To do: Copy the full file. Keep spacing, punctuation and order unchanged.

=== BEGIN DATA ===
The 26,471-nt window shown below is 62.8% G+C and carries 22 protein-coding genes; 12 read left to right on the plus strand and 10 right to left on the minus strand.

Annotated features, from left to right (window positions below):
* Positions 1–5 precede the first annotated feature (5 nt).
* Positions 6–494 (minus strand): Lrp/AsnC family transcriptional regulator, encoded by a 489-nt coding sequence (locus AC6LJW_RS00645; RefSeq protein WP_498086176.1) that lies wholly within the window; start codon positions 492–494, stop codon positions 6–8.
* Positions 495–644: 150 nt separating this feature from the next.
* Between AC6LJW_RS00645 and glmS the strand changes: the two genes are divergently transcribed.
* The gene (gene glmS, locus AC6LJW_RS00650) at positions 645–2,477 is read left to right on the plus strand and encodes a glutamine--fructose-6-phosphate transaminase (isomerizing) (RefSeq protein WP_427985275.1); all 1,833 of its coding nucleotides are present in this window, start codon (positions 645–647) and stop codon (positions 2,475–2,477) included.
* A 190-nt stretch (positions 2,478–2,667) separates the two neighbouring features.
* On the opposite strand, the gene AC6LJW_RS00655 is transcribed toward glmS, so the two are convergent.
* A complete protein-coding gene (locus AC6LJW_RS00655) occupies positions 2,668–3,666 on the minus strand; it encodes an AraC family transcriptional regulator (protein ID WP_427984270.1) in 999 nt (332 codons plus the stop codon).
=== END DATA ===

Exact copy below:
The 26,471-nt window shown below is 62.8% G+C and carries 22 protein-coding genes; 12 read left to right on the plus strand and 10 right to left on the minus strand.

Annotated features, from left to right (window positions below):
* Positions 1–5 precede the first annotated feature (5 nt).
* Positions 6–494 (minus strand): Lrp/AsnC family transcriptional regulator, encoded by a 489-nt coding sequence (locus AC6LJW_RS00645; RefSeq protein WP_498086176.1) that lies wholly within the window; start codon positions 492–494, stop codon positions 6–8.
* Positions 495–644: 150 nt separating this feature from the next.
* Between AC6LJW_RS00645 and glmS the strand changes: the two genes are divergently transcribed.
* The gene (gene glmS, locus AC6LJW_RS00650) at positions 645–2,477 is read left to right on the plus strand and encodes a glutamine--fructose-6-phosphate transaminase (isomerizing) (RefSeq protein WP_427985275.1); all 1,833 of its coding nucleotides are present in this window, start codon (positions 645–647) and stop codon (positions 2,475–2,477) included.
* A 190-nt stretch (positions 2,478–2,667) separates the two neighbouring features.
* On the opposite strand, the gene AC6LJW_RS00655 is transcribed toward glmS, so the two are convergent.
* A complete protein-coding gene (locus AC6LJW_RS00655) occupies positions 2,668–3,666 on the minus strand; it encodes an AraC family transcriptional regulator (protein ID WP_427984270.1) in 999 nt (332 codons plus the stop codon).